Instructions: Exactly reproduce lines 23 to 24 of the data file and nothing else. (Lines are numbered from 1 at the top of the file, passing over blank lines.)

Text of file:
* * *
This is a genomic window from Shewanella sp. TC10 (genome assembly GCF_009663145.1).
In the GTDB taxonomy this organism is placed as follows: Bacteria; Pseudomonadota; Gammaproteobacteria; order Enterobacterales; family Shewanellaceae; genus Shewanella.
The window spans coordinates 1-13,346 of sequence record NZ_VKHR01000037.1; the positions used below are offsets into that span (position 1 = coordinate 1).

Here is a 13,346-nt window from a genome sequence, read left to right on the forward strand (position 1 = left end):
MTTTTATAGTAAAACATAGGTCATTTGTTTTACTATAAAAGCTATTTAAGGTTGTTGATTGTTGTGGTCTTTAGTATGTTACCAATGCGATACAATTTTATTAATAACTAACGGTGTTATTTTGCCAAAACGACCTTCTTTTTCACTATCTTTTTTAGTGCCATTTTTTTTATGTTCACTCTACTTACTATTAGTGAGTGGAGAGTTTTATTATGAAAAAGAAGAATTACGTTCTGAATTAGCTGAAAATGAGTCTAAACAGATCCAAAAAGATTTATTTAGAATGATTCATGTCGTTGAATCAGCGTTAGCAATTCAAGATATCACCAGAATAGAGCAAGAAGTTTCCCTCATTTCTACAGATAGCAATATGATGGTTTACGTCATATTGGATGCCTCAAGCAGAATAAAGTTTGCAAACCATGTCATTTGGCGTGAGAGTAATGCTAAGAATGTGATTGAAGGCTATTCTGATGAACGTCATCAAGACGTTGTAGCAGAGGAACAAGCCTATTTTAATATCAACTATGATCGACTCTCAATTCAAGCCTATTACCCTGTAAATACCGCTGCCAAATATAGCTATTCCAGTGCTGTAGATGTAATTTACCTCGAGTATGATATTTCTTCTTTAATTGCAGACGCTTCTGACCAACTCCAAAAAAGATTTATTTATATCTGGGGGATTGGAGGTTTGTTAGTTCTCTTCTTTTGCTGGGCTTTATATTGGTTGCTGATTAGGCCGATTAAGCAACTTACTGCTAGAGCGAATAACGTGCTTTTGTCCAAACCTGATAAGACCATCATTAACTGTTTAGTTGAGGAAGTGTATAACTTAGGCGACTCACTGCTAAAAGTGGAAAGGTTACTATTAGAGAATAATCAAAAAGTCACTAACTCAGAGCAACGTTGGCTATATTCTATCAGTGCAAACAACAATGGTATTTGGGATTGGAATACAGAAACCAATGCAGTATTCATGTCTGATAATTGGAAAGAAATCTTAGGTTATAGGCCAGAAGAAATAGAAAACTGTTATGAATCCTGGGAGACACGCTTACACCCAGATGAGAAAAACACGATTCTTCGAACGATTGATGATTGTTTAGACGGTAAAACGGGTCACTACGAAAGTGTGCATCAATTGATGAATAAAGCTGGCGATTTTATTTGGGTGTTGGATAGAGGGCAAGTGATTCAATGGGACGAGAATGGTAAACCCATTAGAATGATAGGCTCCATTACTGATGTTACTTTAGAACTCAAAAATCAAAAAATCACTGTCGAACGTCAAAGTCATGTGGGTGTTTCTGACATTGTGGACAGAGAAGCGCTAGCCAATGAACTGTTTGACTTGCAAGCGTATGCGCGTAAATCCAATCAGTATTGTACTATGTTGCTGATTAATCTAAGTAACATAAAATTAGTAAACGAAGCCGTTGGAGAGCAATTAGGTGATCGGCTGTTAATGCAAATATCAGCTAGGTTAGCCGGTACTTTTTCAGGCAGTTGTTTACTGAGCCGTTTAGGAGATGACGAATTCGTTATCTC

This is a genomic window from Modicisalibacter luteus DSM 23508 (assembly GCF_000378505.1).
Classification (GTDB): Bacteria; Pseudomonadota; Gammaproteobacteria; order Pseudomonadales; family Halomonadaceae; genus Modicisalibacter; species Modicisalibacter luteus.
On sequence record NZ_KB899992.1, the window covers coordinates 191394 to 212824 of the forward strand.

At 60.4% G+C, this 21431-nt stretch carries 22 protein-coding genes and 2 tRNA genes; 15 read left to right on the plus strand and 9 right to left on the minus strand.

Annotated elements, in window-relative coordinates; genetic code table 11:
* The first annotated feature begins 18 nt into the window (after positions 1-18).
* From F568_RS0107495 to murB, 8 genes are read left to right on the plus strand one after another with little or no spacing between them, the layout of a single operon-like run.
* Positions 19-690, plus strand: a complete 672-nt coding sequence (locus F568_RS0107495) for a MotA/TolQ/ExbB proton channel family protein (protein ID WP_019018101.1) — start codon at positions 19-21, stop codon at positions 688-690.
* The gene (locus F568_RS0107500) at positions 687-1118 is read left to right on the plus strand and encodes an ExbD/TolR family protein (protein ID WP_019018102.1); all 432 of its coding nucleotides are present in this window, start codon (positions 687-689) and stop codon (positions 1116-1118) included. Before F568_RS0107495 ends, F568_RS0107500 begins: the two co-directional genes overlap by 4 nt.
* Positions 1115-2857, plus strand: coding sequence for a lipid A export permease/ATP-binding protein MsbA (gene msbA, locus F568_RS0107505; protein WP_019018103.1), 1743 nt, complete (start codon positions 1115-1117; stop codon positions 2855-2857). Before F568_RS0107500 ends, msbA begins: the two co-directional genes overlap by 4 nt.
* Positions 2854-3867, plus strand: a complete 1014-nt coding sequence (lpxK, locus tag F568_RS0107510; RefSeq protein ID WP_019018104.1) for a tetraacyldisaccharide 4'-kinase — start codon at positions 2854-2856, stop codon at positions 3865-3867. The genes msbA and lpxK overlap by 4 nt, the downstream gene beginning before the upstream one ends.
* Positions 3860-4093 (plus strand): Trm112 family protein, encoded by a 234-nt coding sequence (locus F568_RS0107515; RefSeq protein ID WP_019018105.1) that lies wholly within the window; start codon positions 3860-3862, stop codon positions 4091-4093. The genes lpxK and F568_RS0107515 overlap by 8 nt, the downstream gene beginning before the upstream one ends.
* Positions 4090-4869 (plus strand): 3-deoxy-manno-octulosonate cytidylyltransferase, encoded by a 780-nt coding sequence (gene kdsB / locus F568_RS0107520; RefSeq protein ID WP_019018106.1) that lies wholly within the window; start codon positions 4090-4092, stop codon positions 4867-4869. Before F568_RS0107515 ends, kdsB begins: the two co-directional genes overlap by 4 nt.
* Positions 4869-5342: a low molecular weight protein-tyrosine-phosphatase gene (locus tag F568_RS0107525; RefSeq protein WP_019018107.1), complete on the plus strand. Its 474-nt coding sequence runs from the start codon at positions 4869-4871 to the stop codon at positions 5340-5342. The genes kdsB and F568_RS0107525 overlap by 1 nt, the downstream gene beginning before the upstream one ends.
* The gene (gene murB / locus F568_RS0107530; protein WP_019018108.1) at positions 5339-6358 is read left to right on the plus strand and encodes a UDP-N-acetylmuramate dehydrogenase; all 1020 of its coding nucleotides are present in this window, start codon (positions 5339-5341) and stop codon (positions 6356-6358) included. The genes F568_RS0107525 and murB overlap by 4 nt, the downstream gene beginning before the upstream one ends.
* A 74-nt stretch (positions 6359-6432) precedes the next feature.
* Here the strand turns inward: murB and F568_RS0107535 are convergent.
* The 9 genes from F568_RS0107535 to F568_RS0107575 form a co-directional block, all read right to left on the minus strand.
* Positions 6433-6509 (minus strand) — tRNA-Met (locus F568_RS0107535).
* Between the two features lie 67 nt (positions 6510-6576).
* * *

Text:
* The 9 genes from F568_RS0107535 to F568_RS0107575 form a co-directional block, all read right to left on the minus strand.
* Positions 6433-6509 (minus strand) — tRNA-Met (locus F568_RS0107535).